When you’re taking on a role at a new company, it can be easy to dive right in and put your nose to the grindstone. But like you invest in a discovery phase with new customers, you shouldn’t neglect the discovery phase in your new role.
Marissa Homère is the VP of Marketing at Irwin, an investor relations and capital market software company based in Toronto. In this episode of The Content Callout, we’ll talk about building, scaling, and leading a B2B marketing team.
Outline of This Episode
- [0:58] Learn more about Marissa Homère
- [3:00] Learn more about Irwin’s tool
- [5:18] Marissa’s rapid-fire tips for marketers
- [8:23] Why you need to focus on discovery
- [12:54] How to make marketing a revenue center
- [18:03] Emotional intelligence and empathetic leadership
- [21:05] The work-from-home era is changing the workforce
- [23:19] Marissa’s experience taking a lead role at Irwin
- [24:51] How to structure a team to scale your business
- [30:09] Does a gated white paper generate leads?
- [33:42] Your ideal customer profile is just a building block
- [36:45] Best practices aren’t best practices for everyone
Why you need to focus on discovery
What are the expectations from stakeholders in the business? Executives want results immediately. Their first questions often revolve around, “What can you do right now to get leads, sales, or revenue?” There is pressure to execute right away, which takes away the ability to be able to create long-term programs.
You’ll create short-term tactics that may realize some success, but inevitably, that runway runs out. When you expect a small team to take on a massive amount of expectations, it kills the ability to do great discovery. You can’t execute for everyone, immediately. You lose sight of everything that you could accomplish because you’re in the weeds.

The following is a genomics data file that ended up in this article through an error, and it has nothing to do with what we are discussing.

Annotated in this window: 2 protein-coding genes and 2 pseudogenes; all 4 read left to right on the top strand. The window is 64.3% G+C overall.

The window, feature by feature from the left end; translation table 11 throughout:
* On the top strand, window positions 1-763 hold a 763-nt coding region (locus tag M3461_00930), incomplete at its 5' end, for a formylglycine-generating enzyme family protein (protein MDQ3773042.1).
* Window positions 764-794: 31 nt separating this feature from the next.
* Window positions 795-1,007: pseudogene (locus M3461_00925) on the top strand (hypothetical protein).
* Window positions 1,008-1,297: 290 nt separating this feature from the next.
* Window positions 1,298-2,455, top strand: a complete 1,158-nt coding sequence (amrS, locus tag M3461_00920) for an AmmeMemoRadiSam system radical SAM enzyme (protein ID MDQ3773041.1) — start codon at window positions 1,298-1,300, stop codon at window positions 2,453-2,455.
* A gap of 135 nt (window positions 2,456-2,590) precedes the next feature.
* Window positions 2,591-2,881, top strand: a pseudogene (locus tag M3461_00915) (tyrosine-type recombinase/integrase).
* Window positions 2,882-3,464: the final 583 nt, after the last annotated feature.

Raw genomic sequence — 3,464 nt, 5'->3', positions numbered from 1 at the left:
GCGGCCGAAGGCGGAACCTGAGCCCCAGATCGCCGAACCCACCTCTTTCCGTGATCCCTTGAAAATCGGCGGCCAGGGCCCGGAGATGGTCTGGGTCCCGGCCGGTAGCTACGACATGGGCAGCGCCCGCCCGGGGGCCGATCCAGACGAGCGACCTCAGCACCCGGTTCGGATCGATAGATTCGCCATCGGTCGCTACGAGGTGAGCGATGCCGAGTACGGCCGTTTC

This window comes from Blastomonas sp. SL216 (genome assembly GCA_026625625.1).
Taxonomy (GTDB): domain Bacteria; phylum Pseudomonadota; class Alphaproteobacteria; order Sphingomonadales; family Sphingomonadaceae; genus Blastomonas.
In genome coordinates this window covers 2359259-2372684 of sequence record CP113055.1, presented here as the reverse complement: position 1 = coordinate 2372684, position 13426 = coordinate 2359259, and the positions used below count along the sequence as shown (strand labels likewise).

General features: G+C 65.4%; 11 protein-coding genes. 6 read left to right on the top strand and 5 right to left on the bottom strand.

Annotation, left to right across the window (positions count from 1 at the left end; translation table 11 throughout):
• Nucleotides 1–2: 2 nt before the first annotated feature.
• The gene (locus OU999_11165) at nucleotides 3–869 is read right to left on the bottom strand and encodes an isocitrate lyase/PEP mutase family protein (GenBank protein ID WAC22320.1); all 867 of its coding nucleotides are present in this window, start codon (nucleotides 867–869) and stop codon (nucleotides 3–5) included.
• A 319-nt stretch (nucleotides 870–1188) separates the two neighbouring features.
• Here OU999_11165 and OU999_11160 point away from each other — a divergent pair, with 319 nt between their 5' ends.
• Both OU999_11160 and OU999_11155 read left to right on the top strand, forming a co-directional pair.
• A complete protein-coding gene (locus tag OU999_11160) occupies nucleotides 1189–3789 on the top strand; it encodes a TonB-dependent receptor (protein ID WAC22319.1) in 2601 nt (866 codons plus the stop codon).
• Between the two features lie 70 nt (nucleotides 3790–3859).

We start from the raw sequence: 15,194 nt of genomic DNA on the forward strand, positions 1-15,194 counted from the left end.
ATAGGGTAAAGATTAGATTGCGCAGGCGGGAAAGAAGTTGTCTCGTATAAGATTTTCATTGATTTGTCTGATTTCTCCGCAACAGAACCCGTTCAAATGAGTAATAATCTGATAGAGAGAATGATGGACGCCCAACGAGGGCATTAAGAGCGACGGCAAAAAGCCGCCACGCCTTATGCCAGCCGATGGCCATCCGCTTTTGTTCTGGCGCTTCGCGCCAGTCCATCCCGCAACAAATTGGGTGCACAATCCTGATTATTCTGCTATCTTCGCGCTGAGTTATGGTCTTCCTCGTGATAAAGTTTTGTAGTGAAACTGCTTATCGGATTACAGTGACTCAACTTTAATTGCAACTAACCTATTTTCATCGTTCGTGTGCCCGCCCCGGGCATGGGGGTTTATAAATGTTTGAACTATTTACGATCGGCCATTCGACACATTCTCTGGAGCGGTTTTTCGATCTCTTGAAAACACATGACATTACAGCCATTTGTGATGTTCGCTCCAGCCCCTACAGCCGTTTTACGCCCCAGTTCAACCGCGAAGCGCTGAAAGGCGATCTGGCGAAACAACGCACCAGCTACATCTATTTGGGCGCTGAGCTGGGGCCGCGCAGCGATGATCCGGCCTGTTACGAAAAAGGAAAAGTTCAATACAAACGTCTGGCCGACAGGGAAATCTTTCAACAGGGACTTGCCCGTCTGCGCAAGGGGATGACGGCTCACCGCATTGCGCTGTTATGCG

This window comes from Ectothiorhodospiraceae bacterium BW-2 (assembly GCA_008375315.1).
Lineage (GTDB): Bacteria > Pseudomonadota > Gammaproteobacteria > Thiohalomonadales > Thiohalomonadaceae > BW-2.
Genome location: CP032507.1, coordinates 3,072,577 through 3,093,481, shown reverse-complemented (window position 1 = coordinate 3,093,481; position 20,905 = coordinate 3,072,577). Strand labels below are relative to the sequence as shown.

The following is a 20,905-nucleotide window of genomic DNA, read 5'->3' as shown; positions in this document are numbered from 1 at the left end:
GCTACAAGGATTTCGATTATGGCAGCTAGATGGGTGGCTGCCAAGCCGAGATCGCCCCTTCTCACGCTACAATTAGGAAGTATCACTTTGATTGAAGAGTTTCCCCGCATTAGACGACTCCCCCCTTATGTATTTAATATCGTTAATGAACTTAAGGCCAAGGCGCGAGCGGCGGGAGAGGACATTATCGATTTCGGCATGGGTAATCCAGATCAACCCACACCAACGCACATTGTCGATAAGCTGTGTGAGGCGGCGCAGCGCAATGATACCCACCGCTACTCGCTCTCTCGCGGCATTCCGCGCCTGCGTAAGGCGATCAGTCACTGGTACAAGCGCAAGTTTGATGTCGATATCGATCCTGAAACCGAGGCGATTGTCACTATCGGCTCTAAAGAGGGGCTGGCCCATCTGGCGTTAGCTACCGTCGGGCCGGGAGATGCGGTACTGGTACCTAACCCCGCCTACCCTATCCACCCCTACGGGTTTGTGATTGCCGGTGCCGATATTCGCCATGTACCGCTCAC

How do you convince leadership to pause and spend time on discovery?
Some leaders will never give you that time and space. They have their own ideas about marketing. You need the right type of leadership in place so you can say, “I’ll give you the best work if you give me the time to figure out how to do it.” Sometimes, you can convince people to give you that space. You can argue that they’ll see a return on the time you have to put in.
If you have a leadership team that believes that you’re capable and that the learning phase is an investment that they’ll see a return on later, it makes a huge impact. But some will enforce the “We need results now” mentality. If that’s where you are, find ways to knock out low-hanging fruit, i.e., a “peace offering of results.” But make sure you manage their expectations. Offer to do things in the short term that will get results while working on a long-term sustainable program in the background.
Emotional intelligence and empathetic leadership
Some of these leaders may still be embracing an old-school mentality. Marissa notes that younger leaders tend to have higher emotional intelligence and a higher willingness to trust you to do your job. You hired someone because you think they’re great—allow them to be great. It makes a profound difference in building teams and programs.
If a team member is engaged and you trust them to get their work done, why not do it anywhere? The “walk the halls” leadership style where you constantly monitor your team’s work is over. The pandemic stripped away what modern-day culture had become.
The foosball tables, beer, and other “benefits” were inconsequential. You have to invest in people. If the culture is toxic, stripping away those things shows you what’s left. It’s evident when a culture is strong versus when it isn’t. Marissa has found that the value of a workplace is built on the relationships you have with your team.
Why is your ideal customer profile just a building block? How do you make marketing a revenue center? How do you structure a team to scale your business? Marissa shares a ton of valuable insight in this episode of The Content Callout. Don’t miss it!